A colorless additive has been mistakenly added to jet fuel, causing flameouts.
By Julie Boatman June 4, 2019
A series of recent events involving the mixing of an incorrect additive into jet fuel dispensed at a Florida airport has triggered safety warnings to both turbine operators and fuel handlers.
Diesel exhaust fluid (DEF) is a colorless fluid derived from urea and is injected into the exhaust on diesel-burning vehicles, but is not approved for use in aircraft because of its propensity to form crystals that can clog filters and other components within aircraft fuel systems. It can be mistaken for a common icing inhibitor that is also added to Jet-A, hence the caution advised.
Two incidences of DEF contamination took place in November 2017, in Omaha, Nebraska, and in August 2018, in Opa Locka, Florida. The most recent contamination event occurred on May 9 at the Punta Gorda, Florida, airport, when DEF was mistakenly added to fuel in a fuel truck. Two Citation 550s operated by charter company Air Trek were serviced with the contaminated fuel. One, enroute from Naples to Niagara Falls, New York, suffered an engine flameout, followed by a second engine failure, and diverted successfully to Savannah, Georgia. The second, enroute to Chicago, had a single engine failure, and landed safely in Louisville, Kentucky.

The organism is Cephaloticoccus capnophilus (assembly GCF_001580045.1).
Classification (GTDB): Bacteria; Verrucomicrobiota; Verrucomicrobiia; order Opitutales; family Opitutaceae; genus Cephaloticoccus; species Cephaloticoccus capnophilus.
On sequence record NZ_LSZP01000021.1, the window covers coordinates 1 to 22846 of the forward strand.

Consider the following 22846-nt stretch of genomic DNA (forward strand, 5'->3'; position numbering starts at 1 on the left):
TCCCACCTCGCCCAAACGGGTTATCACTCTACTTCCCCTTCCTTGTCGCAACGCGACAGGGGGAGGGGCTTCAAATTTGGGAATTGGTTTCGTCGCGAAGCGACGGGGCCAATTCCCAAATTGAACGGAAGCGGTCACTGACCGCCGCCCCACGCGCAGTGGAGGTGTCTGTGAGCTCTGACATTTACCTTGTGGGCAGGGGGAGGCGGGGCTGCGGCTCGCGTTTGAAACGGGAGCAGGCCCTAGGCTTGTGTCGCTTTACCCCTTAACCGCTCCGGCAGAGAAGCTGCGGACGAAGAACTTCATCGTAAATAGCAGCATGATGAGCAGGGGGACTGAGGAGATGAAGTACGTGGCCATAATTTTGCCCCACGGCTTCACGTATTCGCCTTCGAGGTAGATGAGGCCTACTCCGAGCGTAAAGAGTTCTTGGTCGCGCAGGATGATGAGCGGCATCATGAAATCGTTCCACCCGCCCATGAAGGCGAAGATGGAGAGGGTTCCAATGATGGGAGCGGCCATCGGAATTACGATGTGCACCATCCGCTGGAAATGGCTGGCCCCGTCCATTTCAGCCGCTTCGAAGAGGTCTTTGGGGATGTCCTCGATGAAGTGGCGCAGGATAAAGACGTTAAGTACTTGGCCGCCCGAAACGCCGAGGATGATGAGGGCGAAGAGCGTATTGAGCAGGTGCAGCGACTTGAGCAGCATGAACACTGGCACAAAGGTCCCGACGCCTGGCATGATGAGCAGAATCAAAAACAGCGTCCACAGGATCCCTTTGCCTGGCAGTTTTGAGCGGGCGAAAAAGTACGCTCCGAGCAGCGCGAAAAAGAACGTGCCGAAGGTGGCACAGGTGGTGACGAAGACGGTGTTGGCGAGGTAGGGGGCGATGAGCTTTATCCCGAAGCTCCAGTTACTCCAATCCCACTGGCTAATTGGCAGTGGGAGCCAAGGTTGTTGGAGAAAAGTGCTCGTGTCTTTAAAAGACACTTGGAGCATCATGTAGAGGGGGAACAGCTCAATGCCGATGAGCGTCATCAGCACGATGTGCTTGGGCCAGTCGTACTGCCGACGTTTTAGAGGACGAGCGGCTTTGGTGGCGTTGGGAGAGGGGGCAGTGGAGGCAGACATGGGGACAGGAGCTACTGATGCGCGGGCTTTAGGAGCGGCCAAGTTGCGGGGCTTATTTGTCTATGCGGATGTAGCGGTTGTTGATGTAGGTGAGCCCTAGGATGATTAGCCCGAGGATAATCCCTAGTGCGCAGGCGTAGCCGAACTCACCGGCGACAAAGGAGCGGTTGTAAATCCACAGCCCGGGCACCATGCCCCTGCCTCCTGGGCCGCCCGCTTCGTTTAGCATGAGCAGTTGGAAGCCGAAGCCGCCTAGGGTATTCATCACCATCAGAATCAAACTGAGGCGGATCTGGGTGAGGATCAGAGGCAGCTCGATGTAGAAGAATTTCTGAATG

The dramatic events highlight the seriousness of the issue. AOPA’s Air Safety Institute has issued a bulletin to accompany the FAA’s Safety Alert For Operators 18015 advising fuelers to put procedures into place to mitigate the likelihood of introducing DEF into aircraft fuel. Because the presence of DEF in fuel is impossible to detect during a pre-flight inspection, the situation must be addressed prior to fueling.